Friday, 20 January 2012

In which I write an open letter to estate agents

Dear estate agents,

I’m sure I don’t understand the ins, outs and particulars of your jobs. I’m sure I couldn’t begin to comprehend how taxing it is to have to deal with people looking for a house AND those looking to get rid of one. There must be much, much more to the thing than meets the eye, because that’s the only reason I can think that explains the shoddy level of service that you universally seem to provide.

So let me iron a few things out for you.

Whilst catchy (well, it’s not, but let’s not quibble the point), location, location, location is a phrase used for emphasis. It doesn’t mean you can hear one location from your client before showing them properties in two others. If I ask for flats in Brixton, I’m expecting the properties you suggest to be in Brixton. Not Kennington, not Peckham and certainly not Orpington. If I’d wanted to live in those places, I’d have asked for those places. I didn’t, and whilst I’m sure they’re lovely, I don’t.

I have a finite income. Whilst I’m not on the breadline, it’s not as large as I’d like, so when I give you a budget, that’s what I can afford to pay in rent. I know you’d like me to pay more, because you take your commission. I understand that, I do. But if I tell you my budget is x, and you only show me properties that are one and a half times x, I’m going to ignore your calls; think you’re an idiot; and use one of your competitors instead, leaving you with y% of 0, instead of y% of x. And then who loses out?

I have specifications. If I want a one-bedroomed flat, I want a one-bedroomed flat. That is not the same as a studio flat. And a one-bedroomed flat in Brixton is not a studio flat in East Dulwich. Just sayin’.

I have a job. It’s a full-time job. It’s how I’m able to pay the rent (that’s the rent of x, let’s be clear. Not one and a half times x. See above). You have to let me do my job, or I’ll be fired and then not be able to pay the rent, and then you’re out of your job too. Factors that comprise “letting me do my job” include arranging viewings after 6.30pm and making use of my answerphone facility when I don’t answer the phone instead of further relentless calls every four minutes.

I have a job. It means I have to do the things I’m paid to do, not chase you endlessly because you haven’t been in touch. If I see a property on your site, only to be told, when I call you that you’ve had it on the books for several days and it’s already been let, I’m going to get cross. And the crossness will be directed at you. And that makes for an unpleasant day for the both of us.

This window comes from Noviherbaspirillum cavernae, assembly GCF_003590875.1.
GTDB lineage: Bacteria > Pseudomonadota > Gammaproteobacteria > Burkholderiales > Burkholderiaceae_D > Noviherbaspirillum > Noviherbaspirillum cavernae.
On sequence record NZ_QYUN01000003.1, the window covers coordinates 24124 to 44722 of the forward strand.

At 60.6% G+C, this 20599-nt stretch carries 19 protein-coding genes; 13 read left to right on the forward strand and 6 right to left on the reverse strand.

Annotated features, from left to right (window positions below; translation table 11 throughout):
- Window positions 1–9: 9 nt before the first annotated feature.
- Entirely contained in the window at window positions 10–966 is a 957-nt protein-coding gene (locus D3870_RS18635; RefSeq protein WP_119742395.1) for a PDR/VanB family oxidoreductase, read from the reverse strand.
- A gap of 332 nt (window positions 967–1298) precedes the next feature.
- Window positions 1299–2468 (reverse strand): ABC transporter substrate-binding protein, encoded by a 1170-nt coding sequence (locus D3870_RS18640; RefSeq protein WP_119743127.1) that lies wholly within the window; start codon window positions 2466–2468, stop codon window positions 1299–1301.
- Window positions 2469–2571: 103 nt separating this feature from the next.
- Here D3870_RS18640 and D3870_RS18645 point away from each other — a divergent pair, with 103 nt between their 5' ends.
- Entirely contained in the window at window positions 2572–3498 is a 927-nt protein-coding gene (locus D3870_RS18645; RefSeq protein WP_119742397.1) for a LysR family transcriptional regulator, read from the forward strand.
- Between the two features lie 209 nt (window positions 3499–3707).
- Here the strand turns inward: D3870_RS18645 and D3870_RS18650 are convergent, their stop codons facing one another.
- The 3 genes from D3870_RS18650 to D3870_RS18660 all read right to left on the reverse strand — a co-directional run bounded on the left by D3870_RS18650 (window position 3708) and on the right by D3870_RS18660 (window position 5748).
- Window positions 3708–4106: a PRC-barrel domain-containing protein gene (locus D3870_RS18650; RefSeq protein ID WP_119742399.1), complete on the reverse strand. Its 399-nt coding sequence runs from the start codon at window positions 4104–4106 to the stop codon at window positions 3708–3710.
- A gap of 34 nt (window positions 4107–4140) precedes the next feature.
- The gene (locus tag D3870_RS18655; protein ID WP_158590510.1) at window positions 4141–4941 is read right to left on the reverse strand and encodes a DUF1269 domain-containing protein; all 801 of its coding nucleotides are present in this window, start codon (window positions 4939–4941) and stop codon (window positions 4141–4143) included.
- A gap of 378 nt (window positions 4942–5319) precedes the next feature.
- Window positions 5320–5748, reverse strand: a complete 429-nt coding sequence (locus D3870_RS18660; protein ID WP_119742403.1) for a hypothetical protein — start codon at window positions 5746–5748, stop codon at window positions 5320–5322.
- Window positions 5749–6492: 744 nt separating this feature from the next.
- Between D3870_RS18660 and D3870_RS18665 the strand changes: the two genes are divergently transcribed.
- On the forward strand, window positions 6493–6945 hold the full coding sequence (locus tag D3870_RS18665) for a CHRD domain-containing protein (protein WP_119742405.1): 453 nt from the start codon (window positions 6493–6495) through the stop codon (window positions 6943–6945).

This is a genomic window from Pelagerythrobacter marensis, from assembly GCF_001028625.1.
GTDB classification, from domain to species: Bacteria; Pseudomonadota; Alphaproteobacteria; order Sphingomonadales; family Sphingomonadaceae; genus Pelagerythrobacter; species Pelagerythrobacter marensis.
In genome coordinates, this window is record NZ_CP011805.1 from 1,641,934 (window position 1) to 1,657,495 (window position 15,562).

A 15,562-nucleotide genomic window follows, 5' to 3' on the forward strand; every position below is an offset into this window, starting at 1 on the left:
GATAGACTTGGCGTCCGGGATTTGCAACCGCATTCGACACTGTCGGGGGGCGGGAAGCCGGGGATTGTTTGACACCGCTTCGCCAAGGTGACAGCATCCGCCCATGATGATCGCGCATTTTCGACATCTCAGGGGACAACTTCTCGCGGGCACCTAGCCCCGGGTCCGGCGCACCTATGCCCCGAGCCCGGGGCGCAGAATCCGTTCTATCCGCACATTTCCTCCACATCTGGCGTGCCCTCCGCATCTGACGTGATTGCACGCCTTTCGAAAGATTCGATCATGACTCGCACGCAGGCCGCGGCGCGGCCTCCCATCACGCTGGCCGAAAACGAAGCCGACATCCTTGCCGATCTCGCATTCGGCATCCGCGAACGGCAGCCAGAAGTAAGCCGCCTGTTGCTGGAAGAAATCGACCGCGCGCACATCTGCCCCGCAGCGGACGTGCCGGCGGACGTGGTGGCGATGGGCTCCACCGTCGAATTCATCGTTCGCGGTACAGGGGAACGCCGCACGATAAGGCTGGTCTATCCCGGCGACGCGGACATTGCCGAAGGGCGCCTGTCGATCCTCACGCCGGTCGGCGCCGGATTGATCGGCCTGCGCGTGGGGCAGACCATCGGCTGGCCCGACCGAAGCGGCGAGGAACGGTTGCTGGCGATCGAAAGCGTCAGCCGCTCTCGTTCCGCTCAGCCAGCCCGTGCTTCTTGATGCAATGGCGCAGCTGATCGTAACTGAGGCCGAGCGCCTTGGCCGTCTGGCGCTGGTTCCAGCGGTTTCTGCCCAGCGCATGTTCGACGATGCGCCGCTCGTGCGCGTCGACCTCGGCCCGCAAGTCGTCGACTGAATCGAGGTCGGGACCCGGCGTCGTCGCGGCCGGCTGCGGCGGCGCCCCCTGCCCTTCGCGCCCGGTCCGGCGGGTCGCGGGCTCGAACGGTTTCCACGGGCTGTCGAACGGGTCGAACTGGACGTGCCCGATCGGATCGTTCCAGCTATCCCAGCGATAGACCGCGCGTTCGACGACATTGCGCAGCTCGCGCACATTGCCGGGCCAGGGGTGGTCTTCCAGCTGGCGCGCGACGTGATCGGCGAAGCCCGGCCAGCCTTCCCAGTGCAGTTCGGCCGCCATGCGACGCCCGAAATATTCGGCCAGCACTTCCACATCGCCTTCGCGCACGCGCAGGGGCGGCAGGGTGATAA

So to recap: please tell me (once is enough) about properties that meet my specifications, in the area I want to live in, for the price I want to pay, that I can see after work.

Not too hard, surely?

Much obliged.

B

Wednesday, 18 January 2012

In which I say goodbye to a stalwart friend

Whilst I am, obviously, beyond thrilled that The Writer and I are soon going to be moving in together, there’s a tinge of sadness underlying the project: I’m going to have to give up Colin.

Colin back in the day in his foster home, atop the scratching post. These days, the top of that would barely take a paw.
I’ve refrained from posting incessantly about him here for fear of seeming quite the mad cat lady (although I think that’s rather undermined by the frequency of the photos that get posted to Twitter), but the truth is that the cat has been an essential part of my home.

Family Blonde has always had cats – it’s just the number that’s varied. From the stray kitten we took in, having found him starving under the chest freezer in the garage to those we’ve bought, or rescued from Wood Green via those we’ve been given when family friends have developed allergies, there’s always been at least one, usually two, often three prowling round the house.

In the bottom of the laundry basket. I didn't have time to take one when he fell into the bottom of the loo
So when I moved back to Home County and in by myself, getting a cat was one of the first things I was going to do. Before I’d even moved in, I called the local branch of Cats Protection to find out whether they would have any kittens available at any point in the next few months.